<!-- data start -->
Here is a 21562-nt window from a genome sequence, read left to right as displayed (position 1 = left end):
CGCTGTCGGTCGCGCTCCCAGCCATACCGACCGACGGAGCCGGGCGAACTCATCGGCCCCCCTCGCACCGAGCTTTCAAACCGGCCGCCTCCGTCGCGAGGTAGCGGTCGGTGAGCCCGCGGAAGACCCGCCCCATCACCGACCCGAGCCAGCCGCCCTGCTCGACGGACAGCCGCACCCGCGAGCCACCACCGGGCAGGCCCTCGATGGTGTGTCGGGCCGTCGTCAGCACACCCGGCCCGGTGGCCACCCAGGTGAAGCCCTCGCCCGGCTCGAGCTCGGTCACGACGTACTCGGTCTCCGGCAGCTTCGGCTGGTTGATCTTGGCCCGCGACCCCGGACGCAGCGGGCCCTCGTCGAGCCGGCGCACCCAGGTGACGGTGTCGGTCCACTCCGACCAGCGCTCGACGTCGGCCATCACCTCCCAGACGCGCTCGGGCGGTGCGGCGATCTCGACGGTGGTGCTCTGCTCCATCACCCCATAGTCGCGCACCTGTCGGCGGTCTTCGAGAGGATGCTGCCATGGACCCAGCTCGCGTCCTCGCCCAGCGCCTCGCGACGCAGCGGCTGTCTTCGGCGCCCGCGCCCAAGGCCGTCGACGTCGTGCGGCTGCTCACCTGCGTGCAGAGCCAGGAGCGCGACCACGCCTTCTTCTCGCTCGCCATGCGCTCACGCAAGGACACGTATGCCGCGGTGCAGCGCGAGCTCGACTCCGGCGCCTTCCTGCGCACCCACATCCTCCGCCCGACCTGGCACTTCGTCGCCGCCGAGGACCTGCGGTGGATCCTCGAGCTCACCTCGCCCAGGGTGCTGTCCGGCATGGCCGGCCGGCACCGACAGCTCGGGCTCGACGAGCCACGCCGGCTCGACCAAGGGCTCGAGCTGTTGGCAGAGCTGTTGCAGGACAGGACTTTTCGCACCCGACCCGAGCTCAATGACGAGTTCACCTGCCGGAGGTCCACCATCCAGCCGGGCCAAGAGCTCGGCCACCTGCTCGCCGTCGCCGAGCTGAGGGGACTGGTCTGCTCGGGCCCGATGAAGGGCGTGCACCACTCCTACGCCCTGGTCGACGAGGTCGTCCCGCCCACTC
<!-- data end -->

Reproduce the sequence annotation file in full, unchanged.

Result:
Here is a 21562-nt window from a genome sequence, read left to right as displayed (position 1 = left end):
CGCTGTCGGTCGCGCTCCCAGCCATACCGACCGACGGAGCCGGGCGAACTCATCGGCCCCCCTCGCACCGAGCTTTCAAACCGGCCGCCTCCGTCGCGAGGTAGCGGTCGGTGAGCCCGCGGAAGACCCGCCCCATCACCGACCCGAGCCAGCCGCCCTGCTCGACGGACAGCCGCACCCGCGAGCCACCACCGGGCAGGCCCTCGATGGTGTGTCGGGCCGTCGTCAGCACACCCGGCCCGGTGGCCACCCAGGTGAAGCCCTCGCCCGGCTCGAGCTCGGTCACGACGTACTCGGTCTCCGGCAGCTTCGGCTGGTTGATCTTGGCCCGCGACCCCGGACGCAGCGGGCCCTCGTCGAGCCGGCGCACCCAGGTGACGGTGTCGGTCCACTCCGACCAGCGCTCGACGTCGGCCATCACCTCCCAGACGCGCTCGGGCGGTGCGGCGATCTCGACGGTGGTGCTCTGCTCCATCACCCCATAGTCGCGCACCTGTCGGCGGTCTTCGAGAGGATGCTGCCATGGACCCAGCTCGCGTCCTCGCCCAGCGCCTCGCGACGCAGCGGCTGTCTTCGGCGCCCGCGCCCAAGGCCGTCGACGTCGTGCGGCTGCTCACCTGCGTGCAGAGCCAGGAGCGCGACCACGCCTTCTTCTCGCTCGCCATGCGCTCACGCAAGGACACGTATGCCGCGGTGCAGCGCGAGCTCGACTCCGGCGCCTTCCTGCGCACCCACATCCTCCGCCCGACCTGGCACTTCGTCGCCGCCGAGGACCTGCGGTGGATCCTCGAGCTCACCTCGCCCAGGGTGCTGTCCGGCATGGCCGGCCGGCACCGACAGCTCGGGCTCGACGAGCCACGCCGGCTCGACCAAGGGCTCGAGCTGTTGGCAGAGCTGTTGCAGGACAGGACTTTTCGCACCCGACCCGAGCTCAATGACGAGTTCACCTGCCGGAGGTCCACCATCCAGCCGGGCCAAGAGCTCGGCCACCTGCTCGCCGTCGCCGAGCTGAGGGGACTGGTCTGCTCGGGCCCGATGAAGGGCGTGCACCACTCCTACGCCCTGGTCGACGAGGTCGTCCCGCCCACTC